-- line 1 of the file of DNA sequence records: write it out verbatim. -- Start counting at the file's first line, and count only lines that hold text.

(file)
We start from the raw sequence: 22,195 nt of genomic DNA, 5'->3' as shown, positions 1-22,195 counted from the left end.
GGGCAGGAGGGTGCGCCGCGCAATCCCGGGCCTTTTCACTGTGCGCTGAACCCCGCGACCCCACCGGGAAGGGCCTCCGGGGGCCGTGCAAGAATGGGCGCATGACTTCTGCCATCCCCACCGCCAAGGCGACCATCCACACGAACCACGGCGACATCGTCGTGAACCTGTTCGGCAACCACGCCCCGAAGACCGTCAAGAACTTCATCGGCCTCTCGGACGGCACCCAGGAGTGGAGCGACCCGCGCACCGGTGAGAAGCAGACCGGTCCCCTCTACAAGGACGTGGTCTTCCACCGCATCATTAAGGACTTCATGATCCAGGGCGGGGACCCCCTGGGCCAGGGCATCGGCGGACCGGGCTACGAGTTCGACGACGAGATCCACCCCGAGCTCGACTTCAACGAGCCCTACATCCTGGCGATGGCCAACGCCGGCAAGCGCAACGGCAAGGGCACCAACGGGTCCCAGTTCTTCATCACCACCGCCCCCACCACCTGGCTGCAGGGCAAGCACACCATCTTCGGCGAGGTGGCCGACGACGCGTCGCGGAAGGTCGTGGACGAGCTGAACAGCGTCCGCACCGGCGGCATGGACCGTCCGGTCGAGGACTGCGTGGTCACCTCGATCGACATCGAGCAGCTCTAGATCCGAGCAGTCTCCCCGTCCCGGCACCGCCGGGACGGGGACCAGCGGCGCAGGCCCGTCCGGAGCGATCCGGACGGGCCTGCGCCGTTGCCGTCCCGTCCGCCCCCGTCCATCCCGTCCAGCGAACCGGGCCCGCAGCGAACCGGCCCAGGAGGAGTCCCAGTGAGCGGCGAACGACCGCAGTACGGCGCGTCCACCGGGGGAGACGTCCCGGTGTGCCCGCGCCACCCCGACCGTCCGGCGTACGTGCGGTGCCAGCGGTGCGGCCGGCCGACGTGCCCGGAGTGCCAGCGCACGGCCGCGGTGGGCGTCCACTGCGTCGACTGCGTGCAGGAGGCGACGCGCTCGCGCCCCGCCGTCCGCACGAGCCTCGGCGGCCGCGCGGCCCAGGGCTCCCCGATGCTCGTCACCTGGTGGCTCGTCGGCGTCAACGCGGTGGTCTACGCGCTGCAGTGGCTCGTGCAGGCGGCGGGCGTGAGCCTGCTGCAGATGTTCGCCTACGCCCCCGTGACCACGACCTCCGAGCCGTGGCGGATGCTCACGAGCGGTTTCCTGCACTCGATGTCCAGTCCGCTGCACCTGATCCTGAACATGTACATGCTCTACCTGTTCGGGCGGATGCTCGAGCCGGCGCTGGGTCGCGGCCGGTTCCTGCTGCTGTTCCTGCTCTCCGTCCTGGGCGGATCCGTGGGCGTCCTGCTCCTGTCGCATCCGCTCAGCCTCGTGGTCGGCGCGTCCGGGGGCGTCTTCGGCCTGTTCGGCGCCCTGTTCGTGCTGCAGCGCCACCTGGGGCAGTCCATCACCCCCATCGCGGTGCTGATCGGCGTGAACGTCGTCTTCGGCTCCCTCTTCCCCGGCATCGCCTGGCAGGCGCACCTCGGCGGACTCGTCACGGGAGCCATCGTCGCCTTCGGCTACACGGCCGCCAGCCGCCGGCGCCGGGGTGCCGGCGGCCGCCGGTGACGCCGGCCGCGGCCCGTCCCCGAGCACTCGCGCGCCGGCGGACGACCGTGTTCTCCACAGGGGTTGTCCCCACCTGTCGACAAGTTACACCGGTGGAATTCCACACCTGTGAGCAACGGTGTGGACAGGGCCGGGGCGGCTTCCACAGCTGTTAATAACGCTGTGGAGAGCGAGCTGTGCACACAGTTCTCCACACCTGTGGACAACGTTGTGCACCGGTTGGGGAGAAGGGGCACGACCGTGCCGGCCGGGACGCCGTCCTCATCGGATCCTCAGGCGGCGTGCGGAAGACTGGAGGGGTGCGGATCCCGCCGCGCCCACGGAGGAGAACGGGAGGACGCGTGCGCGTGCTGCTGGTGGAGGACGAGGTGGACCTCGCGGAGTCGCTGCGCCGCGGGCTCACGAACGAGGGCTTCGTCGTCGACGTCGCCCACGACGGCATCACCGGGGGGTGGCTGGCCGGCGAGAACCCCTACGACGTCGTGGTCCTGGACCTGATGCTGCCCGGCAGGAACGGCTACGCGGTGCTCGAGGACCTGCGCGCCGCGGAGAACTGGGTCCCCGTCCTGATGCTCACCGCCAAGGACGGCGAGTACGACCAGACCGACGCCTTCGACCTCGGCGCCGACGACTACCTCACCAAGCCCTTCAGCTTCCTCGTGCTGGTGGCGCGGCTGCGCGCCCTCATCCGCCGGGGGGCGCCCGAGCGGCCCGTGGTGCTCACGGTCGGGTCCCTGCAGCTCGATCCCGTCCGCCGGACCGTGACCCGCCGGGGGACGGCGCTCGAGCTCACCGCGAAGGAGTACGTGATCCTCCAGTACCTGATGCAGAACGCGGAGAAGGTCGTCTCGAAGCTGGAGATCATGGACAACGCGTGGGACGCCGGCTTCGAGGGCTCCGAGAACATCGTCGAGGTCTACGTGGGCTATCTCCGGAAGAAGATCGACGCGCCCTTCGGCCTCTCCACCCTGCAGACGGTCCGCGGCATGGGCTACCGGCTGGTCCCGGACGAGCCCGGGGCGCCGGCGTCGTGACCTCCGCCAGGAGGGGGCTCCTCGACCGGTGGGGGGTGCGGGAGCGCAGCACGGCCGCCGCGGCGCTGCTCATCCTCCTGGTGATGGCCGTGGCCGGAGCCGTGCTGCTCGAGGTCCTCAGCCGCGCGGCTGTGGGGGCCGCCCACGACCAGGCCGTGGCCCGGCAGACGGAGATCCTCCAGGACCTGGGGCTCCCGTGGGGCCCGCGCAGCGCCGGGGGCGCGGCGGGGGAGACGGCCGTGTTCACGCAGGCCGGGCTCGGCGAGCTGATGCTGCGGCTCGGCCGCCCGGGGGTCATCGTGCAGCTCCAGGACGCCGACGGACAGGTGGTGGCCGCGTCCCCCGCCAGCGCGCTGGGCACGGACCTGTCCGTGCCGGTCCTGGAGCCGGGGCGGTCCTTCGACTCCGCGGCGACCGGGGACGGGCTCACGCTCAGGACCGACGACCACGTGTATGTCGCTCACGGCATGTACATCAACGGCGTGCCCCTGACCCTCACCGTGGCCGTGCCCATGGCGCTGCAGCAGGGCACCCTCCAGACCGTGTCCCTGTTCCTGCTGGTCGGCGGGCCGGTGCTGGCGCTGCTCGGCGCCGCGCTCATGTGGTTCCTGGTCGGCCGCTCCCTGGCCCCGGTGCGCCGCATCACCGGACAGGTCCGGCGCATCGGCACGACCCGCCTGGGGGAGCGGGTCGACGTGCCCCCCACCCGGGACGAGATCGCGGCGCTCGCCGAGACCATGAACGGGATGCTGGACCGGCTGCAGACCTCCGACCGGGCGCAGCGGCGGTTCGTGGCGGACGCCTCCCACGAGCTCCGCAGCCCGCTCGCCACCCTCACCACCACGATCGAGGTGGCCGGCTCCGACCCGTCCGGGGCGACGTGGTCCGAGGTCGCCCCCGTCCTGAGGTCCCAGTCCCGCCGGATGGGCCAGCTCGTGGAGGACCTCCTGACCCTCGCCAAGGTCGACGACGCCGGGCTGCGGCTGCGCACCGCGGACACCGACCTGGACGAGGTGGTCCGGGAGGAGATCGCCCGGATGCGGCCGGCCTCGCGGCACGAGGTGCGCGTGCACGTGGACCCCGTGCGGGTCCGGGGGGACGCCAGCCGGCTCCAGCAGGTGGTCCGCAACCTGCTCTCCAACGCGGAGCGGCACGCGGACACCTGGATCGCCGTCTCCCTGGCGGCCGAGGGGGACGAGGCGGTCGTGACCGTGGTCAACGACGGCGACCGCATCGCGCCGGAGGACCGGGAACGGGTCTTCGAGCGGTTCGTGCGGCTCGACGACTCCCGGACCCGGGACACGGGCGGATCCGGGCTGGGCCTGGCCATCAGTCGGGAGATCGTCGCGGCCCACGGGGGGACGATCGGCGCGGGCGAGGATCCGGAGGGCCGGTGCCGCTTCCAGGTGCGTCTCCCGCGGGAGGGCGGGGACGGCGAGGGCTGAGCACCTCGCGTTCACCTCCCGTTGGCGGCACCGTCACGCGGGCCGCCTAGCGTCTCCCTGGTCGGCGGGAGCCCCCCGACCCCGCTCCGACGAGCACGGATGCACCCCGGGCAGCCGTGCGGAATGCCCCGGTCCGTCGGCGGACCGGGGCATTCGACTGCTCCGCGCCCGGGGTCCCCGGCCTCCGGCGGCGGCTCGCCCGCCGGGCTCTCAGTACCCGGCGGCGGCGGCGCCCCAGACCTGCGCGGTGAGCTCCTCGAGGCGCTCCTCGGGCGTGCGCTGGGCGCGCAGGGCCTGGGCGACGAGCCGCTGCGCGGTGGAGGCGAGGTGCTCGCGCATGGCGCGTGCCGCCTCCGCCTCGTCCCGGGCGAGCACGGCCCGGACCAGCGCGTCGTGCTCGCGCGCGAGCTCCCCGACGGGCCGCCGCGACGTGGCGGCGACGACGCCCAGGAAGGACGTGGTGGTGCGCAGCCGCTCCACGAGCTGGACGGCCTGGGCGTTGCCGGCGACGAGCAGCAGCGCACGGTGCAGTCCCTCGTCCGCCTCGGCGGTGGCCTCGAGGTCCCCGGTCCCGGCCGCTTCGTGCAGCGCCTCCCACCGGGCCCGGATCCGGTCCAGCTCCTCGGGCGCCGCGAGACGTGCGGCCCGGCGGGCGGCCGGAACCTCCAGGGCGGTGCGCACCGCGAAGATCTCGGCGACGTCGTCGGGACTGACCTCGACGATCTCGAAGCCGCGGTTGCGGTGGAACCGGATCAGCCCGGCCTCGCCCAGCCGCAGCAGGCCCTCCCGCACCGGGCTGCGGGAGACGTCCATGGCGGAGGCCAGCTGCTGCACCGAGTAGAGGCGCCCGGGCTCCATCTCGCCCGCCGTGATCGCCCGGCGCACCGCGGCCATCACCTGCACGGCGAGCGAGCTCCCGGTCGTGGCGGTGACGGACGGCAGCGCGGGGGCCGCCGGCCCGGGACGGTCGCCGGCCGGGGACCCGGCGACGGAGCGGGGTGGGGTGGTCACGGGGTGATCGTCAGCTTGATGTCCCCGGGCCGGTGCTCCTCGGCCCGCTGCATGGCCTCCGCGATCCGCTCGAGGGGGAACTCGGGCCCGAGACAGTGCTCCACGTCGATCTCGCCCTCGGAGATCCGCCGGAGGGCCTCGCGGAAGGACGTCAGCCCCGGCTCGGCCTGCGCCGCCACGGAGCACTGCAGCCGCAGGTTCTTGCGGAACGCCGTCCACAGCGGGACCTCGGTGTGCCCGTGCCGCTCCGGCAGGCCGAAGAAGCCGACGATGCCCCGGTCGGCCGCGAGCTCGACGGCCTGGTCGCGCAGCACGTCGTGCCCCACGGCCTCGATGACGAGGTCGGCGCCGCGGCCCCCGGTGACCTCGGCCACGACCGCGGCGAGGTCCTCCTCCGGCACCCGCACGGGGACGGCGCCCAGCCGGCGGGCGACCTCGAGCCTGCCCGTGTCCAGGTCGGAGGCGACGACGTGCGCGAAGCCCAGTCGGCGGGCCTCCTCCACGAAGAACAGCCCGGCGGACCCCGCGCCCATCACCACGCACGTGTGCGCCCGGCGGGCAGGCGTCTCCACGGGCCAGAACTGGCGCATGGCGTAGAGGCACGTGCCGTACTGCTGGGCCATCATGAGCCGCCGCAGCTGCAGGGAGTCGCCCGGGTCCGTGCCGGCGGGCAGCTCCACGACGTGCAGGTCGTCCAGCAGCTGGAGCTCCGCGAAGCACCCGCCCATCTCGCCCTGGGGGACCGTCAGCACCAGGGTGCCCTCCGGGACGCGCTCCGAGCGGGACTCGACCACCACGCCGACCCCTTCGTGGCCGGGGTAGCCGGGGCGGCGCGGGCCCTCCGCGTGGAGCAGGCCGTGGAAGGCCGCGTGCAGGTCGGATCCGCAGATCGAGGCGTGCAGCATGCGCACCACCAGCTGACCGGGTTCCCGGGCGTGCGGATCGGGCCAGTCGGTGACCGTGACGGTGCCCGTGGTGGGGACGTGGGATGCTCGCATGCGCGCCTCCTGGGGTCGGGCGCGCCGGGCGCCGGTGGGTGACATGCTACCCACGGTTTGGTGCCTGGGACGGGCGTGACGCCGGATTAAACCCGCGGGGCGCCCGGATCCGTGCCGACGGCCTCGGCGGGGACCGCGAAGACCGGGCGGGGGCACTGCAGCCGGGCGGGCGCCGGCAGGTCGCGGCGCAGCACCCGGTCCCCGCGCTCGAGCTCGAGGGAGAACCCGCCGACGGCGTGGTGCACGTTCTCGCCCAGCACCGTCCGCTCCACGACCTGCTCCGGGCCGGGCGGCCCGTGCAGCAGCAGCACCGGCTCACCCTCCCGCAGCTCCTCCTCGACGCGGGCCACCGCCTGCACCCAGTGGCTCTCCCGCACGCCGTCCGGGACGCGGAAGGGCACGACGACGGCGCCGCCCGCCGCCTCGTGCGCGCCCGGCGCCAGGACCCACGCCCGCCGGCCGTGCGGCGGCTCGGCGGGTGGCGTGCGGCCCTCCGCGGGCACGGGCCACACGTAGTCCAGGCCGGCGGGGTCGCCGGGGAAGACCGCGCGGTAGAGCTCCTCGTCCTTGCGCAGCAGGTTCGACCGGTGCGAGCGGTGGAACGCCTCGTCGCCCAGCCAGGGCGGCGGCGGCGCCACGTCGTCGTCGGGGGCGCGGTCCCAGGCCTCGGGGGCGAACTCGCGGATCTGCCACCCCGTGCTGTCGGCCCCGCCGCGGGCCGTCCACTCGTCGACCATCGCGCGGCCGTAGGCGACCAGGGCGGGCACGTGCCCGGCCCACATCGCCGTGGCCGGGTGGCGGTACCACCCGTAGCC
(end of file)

We start from the raw sequence: 22,195 nt of genomic DNA, 5'->3' as shown, positions 1-22,195 counted from the left end.